3. Allow for drying time. Acrylic paint, if not too thick, dries pretty quickly—within maybe an hour or so.

family  Backseat activity: Make your own Window Clings
family  Backseat activity: Make your own Window Clings

4. Cut out your shapes.  In addition to the pumpkins and features for decorating them, I also cut the monsters Hudson painted into three pieces each—to be mixed up and recombined like a puzzle. (I drew the faces on with a pen, after the paint had dried.)

You can cut your shapes and apply them directly to a glass surface, or you can save them on wax or parchment paper for later. We stored ours in a shoebox, for bringing along on car rides.

family  Backseat activity: Make your own Window Clings

family  Backseat activity: Make your own Window Clings
family  Backseat activity: Make your own Window Clings

5. Have fun! These are very easy to make, so don’t be afraid to get creative. Just keep in mind: for the image to be clear from both sides of the window, you’ll want to create something with a single layer. In the case of our car activity, because the face is stuck on top of the pumpkin, it will only be visible inside the car whereas only the pumpkin will be visible outside of the car.

Such a simple way to keep kids entertained—and looking out the window—in the backseat!

What are your favorite activities for road trips?

family  Backseat activity: Make your own Window Clings

This content was created in partnership with Ford to help make creativity a part of every drive.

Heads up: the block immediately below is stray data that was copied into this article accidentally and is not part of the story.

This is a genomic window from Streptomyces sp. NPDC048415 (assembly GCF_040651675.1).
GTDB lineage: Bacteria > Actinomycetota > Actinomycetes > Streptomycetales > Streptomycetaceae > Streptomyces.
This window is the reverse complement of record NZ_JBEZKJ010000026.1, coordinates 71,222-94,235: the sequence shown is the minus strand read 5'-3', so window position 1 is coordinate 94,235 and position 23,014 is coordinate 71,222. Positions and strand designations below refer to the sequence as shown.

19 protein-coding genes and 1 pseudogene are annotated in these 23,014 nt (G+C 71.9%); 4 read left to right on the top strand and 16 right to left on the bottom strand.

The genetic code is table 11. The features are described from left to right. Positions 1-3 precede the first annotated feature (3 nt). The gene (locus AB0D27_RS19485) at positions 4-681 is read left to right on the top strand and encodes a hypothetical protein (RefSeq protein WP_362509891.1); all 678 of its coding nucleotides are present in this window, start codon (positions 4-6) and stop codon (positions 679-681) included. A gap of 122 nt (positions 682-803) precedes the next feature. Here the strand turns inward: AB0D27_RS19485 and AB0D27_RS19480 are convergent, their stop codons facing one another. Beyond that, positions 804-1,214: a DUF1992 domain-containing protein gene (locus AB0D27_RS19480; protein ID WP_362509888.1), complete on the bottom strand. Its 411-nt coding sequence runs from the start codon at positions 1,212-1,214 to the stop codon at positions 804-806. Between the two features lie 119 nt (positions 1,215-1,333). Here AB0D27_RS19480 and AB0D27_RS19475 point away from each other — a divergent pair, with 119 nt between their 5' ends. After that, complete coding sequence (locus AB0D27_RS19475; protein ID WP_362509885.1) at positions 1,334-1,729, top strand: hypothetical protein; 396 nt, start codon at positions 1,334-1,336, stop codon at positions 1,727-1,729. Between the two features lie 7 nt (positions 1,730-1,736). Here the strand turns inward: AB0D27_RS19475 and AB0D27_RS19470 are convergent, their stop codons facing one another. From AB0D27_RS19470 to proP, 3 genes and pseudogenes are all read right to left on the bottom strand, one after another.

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Simple car trick: Record your own Audio Book

COMMENTS: 14

family  Simple car trick: Record your own Audio Book

A while back, I asked my pediatrician, in almost embarrassing earnestness: “so what did you do on car trips with kids before iPads and iPhones?” My family played games and sang songs, but other than practically reciting the entire Odyssey for my dad (something he generously endured on a trip to Mammoth when I was a senior in high school), I can’t remember how our long drives passed.

She said she was a big fan of audio books.

Davis is a small town, but the driving to and from school every day adds up. I keep a box for the toys and books that accumulate beside Hudson’s chair, but he usually spends the time peppering me with questions.

Most days I look forward to hearing about what he sees and what he did at school—letting some stories grow elaborate: “A whale? Oh! What does a whale’s breath smell like? Like fish? Is that stinky?” The longer I can hold off the strings of “why?” and “what’re you doing, mommy?” (a sure cue that he’s bored) the better.

But every other day or so he still asks me to read him a book. “I can’t while I’m driving, buddy!” I reply.

So I thought back to that conversation with my pediatrician.

family  Simple car trick: Record your own Audio Book

Have you ever used audio books with your kids in the car? They’re a wonderful antidote to screen time. We played The Further Tale of Peter Rabbitfamily  Simple car trick: Record your own Audio Book , written and read by none other than the lovely Emma Thompson alongside a stirring soundtrack evocative of the Scottish highlands—when we were driving along the coast of Italy (bag pipes being so fitting). We still quote it to one another in our best brogue: “Throw the radish!”